ArrestAD is a 4 year programme. As in any blue skies research, towards the end of the penultimate year a decision is made by the research team whether we should apply for a new, larger project, under one of the translational programmes available under H2020, or to can the idea, in the event it isn’t going to deliver.

Since ArrestAD is delivering its promise, the team will be going forward and applying for a translational programme. This will involve further clinical centres and greater industry participation, since we need more patients and, for drug development, far greater resource.

Alzheimer’s being what it is, ArrestAD obviously impacts widely and not just on myself: there are substantial social and economic ramifications for our region, the UK, and beyond.

The problem we face is that with a so-called No Deal Brexit, the UK loses access to funding from H2020 and the future framework programme. There is no  legislation in the UK Parliament that would guarantee funding as a 3rdcountry. The upshot is that Brexit will prevent my continued contribution to this likely life-changing research programme. Importantly, it will prevent the UK from reaping economic benefit (clinical trials, pharmaceutical industry).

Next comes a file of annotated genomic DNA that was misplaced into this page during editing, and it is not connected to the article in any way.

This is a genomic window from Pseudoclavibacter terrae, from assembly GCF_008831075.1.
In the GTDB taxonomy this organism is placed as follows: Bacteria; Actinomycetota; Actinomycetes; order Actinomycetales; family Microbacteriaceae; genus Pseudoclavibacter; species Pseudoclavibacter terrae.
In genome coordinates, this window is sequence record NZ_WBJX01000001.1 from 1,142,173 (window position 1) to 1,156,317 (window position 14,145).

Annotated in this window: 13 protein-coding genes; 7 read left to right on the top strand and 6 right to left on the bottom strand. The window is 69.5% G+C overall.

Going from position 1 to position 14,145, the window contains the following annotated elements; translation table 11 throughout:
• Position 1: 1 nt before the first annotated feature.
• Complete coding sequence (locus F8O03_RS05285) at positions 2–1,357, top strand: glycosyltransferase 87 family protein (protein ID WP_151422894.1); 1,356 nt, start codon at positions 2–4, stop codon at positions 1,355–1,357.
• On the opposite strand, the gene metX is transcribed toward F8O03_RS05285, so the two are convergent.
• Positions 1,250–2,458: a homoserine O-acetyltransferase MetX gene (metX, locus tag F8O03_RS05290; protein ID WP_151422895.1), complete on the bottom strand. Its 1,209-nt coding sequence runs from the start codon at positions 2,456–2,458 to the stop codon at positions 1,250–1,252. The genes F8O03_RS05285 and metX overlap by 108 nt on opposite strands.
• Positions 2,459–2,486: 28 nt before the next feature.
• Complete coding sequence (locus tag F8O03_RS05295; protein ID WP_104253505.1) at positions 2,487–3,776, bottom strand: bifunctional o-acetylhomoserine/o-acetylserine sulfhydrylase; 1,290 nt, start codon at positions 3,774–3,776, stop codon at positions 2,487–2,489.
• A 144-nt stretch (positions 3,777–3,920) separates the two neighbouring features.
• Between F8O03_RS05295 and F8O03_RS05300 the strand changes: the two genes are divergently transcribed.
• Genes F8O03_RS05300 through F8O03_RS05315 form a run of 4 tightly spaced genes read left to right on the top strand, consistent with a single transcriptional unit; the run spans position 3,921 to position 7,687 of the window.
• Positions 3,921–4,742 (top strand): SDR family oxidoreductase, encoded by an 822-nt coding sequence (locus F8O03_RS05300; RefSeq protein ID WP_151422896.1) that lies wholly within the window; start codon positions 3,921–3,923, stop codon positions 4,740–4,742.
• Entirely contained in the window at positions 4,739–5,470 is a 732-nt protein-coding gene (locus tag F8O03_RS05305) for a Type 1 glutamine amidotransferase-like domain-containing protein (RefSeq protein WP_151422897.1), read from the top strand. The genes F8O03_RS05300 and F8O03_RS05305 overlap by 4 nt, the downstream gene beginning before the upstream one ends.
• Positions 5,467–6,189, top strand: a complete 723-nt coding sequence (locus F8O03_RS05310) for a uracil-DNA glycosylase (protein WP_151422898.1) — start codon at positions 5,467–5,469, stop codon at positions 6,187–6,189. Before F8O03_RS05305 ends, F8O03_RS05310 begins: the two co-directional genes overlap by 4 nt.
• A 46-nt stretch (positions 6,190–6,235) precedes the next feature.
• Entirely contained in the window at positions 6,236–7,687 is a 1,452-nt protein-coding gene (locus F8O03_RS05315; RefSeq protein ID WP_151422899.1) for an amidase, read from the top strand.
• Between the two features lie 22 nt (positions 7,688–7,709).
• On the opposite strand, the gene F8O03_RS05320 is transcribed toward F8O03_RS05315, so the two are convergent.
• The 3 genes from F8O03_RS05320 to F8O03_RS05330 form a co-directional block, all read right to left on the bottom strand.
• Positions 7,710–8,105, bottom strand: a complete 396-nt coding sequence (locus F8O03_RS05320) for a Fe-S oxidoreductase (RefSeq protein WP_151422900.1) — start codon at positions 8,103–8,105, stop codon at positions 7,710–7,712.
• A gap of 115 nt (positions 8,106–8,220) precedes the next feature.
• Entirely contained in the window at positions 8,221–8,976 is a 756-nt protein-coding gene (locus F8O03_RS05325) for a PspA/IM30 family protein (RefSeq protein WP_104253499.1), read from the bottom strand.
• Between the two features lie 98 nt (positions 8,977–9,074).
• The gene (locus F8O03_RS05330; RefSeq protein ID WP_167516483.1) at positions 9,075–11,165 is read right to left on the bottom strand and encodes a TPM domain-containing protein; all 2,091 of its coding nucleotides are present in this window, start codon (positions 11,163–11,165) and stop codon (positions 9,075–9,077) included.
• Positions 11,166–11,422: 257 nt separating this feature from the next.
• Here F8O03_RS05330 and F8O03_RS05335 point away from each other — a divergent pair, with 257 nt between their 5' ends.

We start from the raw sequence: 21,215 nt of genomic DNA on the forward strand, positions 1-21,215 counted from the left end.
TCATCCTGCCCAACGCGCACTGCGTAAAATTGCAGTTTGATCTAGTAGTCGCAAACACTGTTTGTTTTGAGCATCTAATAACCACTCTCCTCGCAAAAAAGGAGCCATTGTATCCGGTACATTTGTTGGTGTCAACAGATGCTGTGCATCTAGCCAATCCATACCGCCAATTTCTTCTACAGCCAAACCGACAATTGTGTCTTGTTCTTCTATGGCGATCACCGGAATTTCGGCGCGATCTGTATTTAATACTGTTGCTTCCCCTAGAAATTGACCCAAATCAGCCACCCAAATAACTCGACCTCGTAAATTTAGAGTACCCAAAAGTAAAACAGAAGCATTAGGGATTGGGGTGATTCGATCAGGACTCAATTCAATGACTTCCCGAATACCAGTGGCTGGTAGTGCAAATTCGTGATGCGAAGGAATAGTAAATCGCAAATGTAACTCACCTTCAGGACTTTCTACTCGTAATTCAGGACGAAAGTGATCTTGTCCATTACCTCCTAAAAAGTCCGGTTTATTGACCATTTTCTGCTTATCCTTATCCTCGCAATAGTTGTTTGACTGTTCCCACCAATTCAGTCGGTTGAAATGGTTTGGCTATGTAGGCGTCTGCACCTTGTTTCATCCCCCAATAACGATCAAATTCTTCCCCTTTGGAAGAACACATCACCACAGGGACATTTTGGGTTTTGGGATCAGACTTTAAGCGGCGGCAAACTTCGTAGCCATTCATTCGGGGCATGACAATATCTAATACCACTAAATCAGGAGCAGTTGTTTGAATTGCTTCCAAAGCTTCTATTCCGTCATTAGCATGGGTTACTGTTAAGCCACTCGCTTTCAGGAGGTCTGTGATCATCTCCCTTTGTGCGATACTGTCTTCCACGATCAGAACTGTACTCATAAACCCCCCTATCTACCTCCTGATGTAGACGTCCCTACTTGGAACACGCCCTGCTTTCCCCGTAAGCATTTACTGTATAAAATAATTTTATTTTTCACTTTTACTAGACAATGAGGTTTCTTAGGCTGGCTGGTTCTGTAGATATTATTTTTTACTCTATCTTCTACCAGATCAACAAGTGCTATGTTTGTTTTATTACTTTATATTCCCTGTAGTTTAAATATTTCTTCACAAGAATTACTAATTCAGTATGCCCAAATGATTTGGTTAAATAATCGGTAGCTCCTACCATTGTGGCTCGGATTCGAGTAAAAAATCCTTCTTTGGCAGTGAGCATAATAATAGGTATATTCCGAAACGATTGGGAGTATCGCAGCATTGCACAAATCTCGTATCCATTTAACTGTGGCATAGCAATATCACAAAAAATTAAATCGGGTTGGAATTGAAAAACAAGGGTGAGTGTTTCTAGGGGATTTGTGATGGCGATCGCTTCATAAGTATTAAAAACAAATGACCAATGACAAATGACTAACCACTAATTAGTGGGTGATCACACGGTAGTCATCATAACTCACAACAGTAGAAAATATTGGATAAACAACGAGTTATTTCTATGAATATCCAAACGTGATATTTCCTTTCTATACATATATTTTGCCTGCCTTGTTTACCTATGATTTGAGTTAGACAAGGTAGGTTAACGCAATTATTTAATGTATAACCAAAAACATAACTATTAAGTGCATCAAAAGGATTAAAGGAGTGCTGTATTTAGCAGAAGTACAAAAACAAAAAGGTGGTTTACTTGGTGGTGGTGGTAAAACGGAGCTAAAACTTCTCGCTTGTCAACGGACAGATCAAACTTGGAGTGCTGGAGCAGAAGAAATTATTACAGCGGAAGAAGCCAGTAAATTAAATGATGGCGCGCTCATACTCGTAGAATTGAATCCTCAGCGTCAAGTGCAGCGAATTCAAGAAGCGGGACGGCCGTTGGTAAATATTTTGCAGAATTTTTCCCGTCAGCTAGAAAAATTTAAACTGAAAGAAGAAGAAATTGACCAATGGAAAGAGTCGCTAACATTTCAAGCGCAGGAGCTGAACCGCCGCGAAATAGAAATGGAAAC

As my representative in the European Parliament, it is imperative that you work to find a solution, which ensures that the drug development arm of this project remains based in the UK, and that the UK is able to participate fully in the wider clinical trials of the diagnostic. I think you would agree that given the impact of this dreadful disease, this is in everyone’s interests.”